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Heather: My son (3rd grader) failed for the quarter, even though the school acknowledged that they were out of compliance and not following his IEP in all classes for five out of the nine weeks of the quarter. Do I have recourse to address his failing grades since they were out of compliance for over half of the grading period?

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Ok My child has IEP. My child took one AP class this year. School guidance counselor is not only AP coordinator she also is contact person for the college boards. ( the guidance counselor never sent application to college boards to request her IEP be used on test (I confirmed that with them today. I was never even told or made aware of college board until today)
Her AP final was today which she was not only not allowed iep accommodations but a timer was placed in front of her to show her how much time she had to complete the test. Per IEP she gets extended time on testing. If she does poorly on this test because she felt rushed what can be done about this.

Sharon L.

Did the school acknowledge the non compliance in writing? They should provide you with a document called “prior written notice” to state what the compliance issue was and what was done/not done. Yes you have recourse. THey need to make this up to you in the next quarter and/or extended school year over the summer and/or vacation time at no cost to you. You may have to engage an advocate or attorney.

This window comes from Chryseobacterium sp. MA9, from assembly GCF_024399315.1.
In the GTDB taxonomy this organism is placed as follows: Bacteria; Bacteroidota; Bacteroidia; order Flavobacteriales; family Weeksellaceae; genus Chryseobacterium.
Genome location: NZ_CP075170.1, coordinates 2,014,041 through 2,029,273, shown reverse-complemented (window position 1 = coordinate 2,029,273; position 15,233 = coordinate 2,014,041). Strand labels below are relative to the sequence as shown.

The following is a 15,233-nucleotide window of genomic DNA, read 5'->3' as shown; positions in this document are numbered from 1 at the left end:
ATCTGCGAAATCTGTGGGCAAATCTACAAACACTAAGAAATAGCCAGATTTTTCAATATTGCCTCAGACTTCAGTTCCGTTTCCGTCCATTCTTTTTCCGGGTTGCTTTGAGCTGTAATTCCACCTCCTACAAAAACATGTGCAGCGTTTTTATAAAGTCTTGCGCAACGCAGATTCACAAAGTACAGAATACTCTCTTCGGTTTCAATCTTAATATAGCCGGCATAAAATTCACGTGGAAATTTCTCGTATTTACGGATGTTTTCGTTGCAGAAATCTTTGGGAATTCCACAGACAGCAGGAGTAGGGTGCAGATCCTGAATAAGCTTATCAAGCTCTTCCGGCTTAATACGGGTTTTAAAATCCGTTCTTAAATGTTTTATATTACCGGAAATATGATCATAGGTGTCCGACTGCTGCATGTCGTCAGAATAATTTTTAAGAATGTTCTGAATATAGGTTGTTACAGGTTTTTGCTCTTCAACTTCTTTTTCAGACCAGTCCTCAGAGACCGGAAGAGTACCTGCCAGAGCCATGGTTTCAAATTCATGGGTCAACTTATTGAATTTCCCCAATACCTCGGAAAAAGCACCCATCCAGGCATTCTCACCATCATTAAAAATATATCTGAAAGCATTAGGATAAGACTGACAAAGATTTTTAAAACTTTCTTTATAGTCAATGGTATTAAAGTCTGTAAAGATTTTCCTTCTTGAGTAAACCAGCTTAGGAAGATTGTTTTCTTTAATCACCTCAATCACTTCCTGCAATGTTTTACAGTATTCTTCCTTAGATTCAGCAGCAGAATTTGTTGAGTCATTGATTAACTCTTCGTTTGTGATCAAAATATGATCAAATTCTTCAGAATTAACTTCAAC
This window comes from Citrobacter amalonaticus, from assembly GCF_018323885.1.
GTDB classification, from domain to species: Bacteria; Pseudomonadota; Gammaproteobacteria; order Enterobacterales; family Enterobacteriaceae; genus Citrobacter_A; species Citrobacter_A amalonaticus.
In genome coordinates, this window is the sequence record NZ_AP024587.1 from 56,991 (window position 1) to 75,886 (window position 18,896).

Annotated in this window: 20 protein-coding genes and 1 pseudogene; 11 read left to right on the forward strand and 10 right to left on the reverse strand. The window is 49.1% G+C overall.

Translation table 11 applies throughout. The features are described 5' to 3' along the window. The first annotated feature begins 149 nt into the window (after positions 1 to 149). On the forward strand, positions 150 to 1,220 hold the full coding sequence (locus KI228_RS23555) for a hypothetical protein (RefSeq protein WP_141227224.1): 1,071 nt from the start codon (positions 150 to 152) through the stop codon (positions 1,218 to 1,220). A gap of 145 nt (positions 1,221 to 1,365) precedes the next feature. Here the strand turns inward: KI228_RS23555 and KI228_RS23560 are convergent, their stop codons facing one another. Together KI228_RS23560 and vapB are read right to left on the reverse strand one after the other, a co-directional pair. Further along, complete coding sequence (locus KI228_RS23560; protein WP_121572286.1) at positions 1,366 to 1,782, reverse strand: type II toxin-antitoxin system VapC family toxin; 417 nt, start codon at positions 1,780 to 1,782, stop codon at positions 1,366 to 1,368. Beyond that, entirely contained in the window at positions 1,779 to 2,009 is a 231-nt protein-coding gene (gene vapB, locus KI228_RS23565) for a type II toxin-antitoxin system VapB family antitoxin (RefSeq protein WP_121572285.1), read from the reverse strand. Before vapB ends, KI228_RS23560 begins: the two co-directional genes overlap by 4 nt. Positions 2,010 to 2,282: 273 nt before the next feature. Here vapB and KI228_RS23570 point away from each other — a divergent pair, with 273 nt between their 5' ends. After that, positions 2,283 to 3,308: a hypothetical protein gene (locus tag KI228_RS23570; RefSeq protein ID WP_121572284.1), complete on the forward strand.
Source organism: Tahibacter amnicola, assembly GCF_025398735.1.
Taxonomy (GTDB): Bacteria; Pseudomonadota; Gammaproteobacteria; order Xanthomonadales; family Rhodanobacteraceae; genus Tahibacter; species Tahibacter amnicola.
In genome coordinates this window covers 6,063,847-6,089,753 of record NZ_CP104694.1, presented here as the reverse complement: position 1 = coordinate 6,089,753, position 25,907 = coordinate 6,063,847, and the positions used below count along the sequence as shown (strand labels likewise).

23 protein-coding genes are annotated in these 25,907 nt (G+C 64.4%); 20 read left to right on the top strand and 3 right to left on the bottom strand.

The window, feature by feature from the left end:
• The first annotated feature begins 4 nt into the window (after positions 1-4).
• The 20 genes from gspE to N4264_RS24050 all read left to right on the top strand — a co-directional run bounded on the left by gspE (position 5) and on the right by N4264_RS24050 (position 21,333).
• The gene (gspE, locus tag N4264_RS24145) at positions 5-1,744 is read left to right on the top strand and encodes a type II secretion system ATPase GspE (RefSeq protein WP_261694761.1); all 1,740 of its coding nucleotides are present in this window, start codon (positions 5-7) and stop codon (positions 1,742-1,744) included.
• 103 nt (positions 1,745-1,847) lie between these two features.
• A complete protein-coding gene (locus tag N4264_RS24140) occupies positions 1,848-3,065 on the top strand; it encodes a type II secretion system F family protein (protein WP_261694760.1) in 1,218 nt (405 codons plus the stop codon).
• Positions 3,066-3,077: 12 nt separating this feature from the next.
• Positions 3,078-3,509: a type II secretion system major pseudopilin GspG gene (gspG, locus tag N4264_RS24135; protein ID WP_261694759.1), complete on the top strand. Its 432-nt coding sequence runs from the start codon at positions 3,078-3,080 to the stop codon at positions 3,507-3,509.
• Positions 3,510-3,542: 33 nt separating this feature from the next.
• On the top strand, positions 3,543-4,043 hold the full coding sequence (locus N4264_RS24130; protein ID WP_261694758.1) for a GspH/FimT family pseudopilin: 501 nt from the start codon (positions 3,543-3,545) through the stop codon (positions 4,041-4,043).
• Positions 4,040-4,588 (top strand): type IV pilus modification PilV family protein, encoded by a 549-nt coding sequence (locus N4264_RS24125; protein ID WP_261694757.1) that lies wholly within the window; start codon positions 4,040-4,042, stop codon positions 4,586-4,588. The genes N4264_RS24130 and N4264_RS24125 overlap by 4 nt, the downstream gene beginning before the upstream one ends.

Jill G

Heather –

You can address this through the IEP Team process. This is, in my opinion, almost always the best first step.

You can ask how the Team will remedy the non-compliance and prevent it in the future, as well as what compensatory services will be provided (if they were out of compliance with services). You can also ask the Team to provide additional supports or services going forward. If there is confusion about his needs, you can ask for an evaluation in any problem areas.

You may also choose to use a dispute resolution option. This may be a good option if the Team can’t find agreement, or the process has proved confrontational in the past. A state complaint, mediation, and due process hearing are all potential options, each with their own benefits and drawbacks. There may be even more options where you live.

Your local parent center ( can help you understand all your options and help decide which may be best, based on your circumstances.